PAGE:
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Maker's Mark 46 Bourbon: Distillery's First New Product In Five Decades

AP     First Posted: 06/08/10 10:09 AM ET   Updated: 05/25/11 05:40 PM ET

From The Associated Press:

LORETTO, Ky. — It seemed like any other day at the Maker's Mark Distillery, as workers dunked tops of whiskey bottles into tubs of red wax. Only this time, the bottles were different – and so was the bourbon.

Since the late 1950s, the quaint distillery tucked into the Kentucky hills has churned out just one product – Maker's Mark. That's changing with next month's introduction of Maker's 46, a close cousin of the original but with a different aging method in the final weeks to give the whiskey a distinctive taste.

While the world of expensive spirits is rife with offshoots, Maker's was steadfast in clinging to a single product until now.

"This is our first creation in 52 years, and it really is a creation," Maker's Mark President Bill Samuels Jr. said. "It's not like it's Maker's with a couple of more years age on it."

To create the product, master distiller Kevin Smith started with Maker's and dabbled for more than a year before hitting on the recipe.

Whiskey barrels storing Maker's are emptied so workers can insert oak planks inside each. The barrels are refilled and aged two to three months longer than traditional Maker's, which ages six to seven years. As Maker's 46 mingles with the wood, it takes on stronger hints of caramel, spice and vanilla, Smith said.

The new whiskey sprung up from consumer demand, Smith said. When Maker's executives met with customers or bartenders, the question invariably arose: When was Maker's going to offer a new whiskey?

The product's name is a tip of the cap to the brand's barrel maker and one of its top executives, who came up with the unique idea of using seared French oak planks inside the barrel to draw out more flavors. The product's name reflects the profile number attached to the process.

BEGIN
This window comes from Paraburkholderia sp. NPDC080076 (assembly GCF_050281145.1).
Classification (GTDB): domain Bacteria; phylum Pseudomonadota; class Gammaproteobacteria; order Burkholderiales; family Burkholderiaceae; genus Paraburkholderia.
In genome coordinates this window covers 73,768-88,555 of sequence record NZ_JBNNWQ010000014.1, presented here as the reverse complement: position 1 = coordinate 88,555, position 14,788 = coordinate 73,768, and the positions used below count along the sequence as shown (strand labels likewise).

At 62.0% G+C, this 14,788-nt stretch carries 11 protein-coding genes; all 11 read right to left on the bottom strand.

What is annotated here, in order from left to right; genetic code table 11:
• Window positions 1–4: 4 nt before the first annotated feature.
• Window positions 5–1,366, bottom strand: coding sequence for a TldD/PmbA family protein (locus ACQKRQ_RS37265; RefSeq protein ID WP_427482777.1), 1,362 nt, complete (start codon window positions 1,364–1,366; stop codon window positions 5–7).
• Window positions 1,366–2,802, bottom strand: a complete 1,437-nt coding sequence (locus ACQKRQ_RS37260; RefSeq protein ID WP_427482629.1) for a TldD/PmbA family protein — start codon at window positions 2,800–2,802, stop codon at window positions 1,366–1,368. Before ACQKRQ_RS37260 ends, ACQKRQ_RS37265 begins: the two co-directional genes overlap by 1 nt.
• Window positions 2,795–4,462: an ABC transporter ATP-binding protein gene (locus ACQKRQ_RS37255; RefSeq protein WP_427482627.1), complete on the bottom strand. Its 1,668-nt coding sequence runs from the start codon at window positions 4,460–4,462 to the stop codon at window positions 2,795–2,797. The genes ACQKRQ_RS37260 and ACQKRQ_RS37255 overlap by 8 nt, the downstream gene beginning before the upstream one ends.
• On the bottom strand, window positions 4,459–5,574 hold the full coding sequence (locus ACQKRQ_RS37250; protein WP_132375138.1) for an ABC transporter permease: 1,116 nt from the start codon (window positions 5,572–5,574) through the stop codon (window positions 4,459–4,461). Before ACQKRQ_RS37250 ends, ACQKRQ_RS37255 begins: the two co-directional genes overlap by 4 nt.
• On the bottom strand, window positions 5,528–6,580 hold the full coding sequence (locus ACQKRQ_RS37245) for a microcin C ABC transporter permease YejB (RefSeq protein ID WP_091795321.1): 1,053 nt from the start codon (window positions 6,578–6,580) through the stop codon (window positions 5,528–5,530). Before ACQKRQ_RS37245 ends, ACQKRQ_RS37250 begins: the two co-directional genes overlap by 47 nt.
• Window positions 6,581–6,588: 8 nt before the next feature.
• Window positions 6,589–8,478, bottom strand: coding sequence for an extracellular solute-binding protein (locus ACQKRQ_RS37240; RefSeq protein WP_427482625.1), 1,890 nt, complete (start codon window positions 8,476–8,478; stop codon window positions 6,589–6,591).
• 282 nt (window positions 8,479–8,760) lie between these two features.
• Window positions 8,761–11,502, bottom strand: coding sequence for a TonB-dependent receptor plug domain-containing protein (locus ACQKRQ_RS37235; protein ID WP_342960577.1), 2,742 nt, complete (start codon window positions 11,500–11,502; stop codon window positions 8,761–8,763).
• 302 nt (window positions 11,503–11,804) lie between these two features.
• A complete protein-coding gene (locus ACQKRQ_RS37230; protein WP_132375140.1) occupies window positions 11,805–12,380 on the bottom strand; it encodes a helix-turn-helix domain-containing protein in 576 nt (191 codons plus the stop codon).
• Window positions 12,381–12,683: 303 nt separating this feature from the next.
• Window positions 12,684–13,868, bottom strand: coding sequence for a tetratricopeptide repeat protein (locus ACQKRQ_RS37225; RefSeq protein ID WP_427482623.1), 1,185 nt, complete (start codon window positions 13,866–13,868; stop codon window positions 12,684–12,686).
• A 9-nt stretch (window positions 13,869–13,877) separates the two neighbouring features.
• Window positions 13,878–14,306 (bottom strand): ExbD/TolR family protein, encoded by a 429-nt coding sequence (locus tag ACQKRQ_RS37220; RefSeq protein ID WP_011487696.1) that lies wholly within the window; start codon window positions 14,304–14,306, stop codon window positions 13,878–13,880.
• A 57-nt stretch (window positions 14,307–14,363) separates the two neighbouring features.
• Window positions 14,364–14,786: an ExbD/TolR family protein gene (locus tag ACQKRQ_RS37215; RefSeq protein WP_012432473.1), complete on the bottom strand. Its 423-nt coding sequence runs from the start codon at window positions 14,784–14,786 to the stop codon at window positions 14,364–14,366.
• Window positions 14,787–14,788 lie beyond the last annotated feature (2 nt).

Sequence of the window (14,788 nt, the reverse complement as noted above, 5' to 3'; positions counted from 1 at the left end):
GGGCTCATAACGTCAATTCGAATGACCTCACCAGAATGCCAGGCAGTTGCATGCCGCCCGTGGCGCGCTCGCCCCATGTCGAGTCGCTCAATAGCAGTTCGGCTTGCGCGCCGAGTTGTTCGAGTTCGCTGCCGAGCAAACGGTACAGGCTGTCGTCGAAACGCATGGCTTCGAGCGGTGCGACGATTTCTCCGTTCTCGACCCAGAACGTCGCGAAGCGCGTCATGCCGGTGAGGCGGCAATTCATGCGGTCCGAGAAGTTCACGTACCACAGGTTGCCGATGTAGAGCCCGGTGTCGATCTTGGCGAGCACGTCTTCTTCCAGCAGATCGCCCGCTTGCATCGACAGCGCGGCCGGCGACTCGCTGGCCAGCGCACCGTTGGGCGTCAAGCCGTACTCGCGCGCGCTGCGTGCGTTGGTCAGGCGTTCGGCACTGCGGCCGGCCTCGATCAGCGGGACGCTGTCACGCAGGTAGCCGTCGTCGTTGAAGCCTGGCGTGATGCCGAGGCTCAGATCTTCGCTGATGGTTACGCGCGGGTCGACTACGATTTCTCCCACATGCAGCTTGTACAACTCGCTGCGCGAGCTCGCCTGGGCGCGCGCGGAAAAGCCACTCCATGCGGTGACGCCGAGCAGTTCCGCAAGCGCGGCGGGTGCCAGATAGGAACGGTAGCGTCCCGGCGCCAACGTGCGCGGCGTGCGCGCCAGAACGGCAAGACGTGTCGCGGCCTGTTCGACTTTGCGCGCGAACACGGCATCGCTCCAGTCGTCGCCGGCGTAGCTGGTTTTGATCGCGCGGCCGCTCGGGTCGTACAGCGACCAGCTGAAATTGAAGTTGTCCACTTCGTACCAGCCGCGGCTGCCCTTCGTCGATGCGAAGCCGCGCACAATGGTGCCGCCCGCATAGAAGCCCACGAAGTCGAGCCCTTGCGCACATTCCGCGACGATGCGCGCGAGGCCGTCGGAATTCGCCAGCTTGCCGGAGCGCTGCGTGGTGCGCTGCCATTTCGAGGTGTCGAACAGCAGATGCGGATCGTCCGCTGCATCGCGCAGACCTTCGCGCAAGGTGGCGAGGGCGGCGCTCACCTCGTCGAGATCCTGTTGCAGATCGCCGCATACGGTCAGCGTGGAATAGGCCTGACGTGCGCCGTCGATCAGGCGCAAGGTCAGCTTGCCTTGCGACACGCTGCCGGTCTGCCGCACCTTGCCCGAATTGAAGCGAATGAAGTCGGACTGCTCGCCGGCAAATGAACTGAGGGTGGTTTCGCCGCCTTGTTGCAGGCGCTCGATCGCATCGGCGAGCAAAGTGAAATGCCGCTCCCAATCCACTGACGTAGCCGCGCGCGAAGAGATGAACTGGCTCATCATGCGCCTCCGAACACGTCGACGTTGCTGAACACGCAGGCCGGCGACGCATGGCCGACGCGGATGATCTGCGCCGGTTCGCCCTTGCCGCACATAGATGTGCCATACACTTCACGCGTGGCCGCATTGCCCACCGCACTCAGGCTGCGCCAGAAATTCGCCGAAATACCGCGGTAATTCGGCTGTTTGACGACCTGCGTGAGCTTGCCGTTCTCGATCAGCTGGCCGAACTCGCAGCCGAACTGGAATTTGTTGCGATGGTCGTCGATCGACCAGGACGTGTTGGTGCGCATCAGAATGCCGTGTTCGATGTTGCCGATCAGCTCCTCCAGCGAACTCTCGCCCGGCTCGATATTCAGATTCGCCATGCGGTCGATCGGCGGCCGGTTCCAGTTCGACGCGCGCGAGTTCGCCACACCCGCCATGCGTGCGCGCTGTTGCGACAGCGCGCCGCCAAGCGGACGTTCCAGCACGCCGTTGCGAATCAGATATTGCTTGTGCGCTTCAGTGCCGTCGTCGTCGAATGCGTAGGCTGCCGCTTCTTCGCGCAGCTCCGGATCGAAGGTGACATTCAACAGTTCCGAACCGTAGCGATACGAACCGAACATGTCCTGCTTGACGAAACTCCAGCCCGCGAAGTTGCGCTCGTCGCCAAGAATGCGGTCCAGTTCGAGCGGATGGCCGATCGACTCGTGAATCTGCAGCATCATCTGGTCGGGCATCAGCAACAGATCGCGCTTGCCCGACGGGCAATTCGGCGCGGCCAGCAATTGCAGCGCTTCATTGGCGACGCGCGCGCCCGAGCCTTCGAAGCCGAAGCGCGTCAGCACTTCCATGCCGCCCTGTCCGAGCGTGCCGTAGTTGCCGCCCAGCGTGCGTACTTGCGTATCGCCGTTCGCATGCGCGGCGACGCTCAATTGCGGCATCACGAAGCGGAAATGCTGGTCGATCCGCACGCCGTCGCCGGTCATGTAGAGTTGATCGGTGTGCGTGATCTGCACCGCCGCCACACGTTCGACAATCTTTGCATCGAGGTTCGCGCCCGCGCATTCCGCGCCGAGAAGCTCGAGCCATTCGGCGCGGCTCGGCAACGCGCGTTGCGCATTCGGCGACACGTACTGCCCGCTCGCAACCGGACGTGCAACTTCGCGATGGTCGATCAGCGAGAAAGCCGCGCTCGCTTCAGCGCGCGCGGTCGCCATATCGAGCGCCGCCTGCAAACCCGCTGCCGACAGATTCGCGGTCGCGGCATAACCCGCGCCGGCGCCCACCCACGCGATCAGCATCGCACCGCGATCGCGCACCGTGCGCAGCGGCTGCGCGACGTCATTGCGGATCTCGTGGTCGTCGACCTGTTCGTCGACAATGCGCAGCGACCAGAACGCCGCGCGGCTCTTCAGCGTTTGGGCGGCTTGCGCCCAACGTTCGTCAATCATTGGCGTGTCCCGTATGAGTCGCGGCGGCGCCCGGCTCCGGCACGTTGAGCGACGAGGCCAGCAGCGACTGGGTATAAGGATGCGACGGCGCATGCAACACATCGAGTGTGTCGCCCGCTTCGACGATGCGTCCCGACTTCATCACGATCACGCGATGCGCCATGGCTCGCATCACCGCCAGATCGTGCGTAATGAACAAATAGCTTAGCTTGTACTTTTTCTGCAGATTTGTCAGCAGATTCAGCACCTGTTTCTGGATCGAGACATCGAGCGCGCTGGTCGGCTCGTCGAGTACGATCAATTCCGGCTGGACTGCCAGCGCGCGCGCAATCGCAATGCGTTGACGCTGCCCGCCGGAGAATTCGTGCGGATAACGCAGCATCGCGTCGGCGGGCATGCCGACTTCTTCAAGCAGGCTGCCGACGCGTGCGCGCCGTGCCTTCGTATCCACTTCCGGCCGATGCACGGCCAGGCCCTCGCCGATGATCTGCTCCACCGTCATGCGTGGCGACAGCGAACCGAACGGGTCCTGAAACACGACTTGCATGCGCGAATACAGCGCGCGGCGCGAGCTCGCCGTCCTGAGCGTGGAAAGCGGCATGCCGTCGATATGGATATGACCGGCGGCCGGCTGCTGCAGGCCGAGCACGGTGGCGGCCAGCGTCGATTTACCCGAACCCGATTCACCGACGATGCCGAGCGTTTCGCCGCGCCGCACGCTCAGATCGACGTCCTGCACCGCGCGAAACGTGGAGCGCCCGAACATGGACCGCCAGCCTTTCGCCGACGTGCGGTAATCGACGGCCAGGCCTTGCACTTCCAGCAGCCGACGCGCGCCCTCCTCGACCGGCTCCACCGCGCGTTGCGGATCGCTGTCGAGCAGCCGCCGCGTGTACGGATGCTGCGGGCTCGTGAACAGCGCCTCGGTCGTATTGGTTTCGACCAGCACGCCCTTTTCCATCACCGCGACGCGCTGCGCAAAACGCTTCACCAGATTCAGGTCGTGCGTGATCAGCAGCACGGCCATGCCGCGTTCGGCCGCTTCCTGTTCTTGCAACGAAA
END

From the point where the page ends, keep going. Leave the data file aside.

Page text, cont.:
The new product is 94 proof, slightly higher than traditional Maker's.

Plans are to produce 25,000 9-liter cases of Maker's 46 this year for U.S. distribution, Smith said. That's a drop in the bucket for the distiller, where overall production this year could surpass 1 million cases for the first time. Maker's 46 will run about $10 more per bottle than traditional Maker's, which generally costs $23 to $25 per 750ml bottle.

The new bourbon comes at a time when the market for top-shelf spirits is shrinking, stung by the recession and its aftermath. Sales of liquor brands in Maker's 46 price range tumbled 5.1 percent in 2009, according to the Distilled Spirits Council of the United States.

Maker's Mark is part of Deerfield, Ill.-based Fortune Brands Inc., whose brands also include Jim Beam.

Chuck Cowdery, an American whiskey writer and author of "Bourbon, Straight," said Maker's 46 is "really terrific" and predicted it will be well-received.

"They resisted doing this for a long time because they've always told consumers, 'This is the best bourbon,'" he said. "They always thought it would be confusing to the brand image if they brought out something else. But it was that consumer that started telling them, 'Try something a little different now and then.'"


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Related: HuffPost blogger Tony Sachs' Bourbon Picking Guide

Four Roses
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The most popular bourbons in America have been, for what seems like forever, Jim Beam and Wild Turkey. But for two decades after Prohibition was repealed in 1933, when you said "bourbon," odds are you meant Four Roses. The brand was purchased by Seagram's in the '40s, and in the '50s they stopped selling it in the USA. But it remained among the top sellers in Japan and elsewhere, and in the 21st century it's re-emerged Stateside. To woo high-end bourbon connoisseurs, they've developed a lot of newfangled variations (Single Barrel, Small Batch, etc.). But the standard Four Roses Yellow label is the closest thing to what your gran'pappy might have drunk decades ago. Sipped neat, it's got lovely vanilla and honey notes; drop in an ice cube or two and woody, oaky flavors begin to predominate. It's neither overpowering nor too delicate, which makes it nice for sipping or for mixing in cocktails.
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(Originally posted with Tony Sachs' HuffPost Food piece, "Forget About Horses: A Bourbon Picking Guide for Derby Day, and Every Day.")

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Filed by Colin Sterling  |